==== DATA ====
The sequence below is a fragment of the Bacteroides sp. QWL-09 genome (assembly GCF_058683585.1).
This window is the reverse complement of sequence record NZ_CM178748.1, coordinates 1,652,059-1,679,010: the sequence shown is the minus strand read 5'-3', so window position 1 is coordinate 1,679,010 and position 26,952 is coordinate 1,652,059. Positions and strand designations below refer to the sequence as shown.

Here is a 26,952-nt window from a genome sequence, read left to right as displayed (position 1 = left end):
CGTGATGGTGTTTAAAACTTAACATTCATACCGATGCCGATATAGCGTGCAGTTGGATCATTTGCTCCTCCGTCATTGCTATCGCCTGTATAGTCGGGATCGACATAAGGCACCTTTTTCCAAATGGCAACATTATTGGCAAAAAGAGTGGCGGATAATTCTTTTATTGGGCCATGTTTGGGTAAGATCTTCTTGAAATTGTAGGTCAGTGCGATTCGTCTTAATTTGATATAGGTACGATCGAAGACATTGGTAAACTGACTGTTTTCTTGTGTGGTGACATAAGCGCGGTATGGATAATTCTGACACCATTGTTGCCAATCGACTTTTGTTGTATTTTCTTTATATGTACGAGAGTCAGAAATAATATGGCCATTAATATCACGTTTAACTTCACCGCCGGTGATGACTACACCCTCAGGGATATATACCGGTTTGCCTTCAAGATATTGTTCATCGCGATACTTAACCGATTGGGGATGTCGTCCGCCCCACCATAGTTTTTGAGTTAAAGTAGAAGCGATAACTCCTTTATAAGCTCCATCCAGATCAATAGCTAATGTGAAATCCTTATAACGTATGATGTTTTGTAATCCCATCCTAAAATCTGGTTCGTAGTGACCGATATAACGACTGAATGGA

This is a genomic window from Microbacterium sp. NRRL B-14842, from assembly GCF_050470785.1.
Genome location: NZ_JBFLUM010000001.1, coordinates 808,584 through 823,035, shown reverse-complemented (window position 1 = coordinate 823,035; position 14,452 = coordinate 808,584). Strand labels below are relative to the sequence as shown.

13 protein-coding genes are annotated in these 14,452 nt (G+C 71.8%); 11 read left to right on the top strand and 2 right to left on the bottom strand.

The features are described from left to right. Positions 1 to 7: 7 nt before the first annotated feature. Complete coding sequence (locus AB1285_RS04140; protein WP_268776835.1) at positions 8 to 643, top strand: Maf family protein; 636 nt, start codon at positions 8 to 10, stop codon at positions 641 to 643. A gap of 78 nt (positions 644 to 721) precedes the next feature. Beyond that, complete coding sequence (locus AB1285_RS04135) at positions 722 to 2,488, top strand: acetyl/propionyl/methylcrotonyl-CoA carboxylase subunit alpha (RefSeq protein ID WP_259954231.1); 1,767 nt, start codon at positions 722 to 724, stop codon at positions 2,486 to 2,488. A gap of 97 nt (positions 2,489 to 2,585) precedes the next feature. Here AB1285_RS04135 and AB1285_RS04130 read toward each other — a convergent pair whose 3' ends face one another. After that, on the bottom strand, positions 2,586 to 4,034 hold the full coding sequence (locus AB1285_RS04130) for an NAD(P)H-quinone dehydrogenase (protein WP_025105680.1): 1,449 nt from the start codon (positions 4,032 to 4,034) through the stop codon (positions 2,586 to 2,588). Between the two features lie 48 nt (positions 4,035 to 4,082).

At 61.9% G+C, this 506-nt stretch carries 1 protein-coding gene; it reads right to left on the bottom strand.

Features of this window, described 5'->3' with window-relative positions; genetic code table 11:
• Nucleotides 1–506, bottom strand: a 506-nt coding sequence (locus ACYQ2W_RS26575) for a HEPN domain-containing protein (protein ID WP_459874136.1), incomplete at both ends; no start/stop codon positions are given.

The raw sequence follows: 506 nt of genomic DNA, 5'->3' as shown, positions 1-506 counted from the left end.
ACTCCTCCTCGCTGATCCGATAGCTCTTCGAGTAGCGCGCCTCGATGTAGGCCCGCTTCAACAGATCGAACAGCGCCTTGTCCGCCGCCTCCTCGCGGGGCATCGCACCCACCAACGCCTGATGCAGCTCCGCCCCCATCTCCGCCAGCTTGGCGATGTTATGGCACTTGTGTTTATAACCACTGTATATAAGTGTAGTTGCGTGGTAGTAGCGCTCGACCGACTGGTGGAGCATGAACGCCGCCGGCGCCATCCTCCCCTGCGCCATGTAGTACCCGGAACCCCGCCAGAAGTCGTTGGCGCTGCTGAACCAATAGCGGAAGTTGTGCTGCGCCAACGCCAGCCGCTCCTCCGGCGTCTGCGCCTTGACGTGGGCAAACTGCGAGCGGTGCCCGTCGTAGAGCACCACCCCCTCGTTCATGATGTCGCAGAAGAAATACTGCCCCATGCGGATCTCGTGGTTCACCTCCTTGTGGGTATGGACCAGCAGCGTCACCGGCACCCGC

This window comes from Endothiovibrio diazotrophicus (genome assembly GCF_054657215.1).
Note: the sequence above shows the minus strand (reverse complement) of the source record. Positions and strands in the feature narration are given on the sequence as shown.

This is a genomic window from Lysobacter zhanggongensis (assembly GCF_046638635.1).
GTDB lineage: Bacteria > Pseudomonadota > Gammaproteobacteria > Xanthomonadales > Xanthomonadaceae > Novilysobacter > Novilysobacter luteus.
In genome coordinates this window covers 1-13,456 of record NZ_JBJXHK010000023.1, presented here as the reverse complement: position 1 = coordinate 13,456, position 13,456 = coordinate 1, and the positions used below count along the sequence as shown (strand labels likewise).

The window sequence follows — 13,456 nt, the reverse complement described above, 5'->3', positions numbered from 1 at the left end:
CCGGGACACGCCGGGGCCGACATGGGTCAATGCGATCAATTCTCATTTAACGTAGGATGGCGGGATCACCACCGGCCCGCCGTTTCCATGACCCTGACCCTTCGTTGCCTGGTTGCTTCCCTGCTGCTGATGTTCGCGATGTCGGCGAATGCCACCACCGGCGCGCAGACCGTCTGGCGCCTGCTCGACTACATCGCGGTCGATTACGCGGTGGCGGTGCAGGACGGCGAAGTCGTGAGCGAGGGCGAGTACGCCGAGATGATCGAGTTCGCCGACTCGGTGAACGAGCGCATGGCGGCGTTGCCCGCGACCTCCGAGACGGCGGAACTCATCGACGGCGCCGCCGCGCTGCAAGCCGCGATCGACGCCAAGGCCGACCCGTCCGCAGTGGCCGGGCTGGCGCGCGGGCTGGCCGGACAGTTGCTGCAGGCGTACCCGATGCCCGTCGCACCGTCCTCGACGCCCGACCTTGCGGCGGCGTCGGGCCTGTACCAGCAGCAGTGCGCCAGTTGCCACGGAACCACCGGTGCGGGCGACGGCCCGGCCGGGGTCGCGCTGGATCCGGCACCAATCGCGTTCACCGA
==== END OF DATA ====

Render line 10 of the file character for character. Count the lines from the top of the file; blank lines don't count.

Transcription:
Features of this window, described 5'->3' with window-relative positions; genetic code table 11: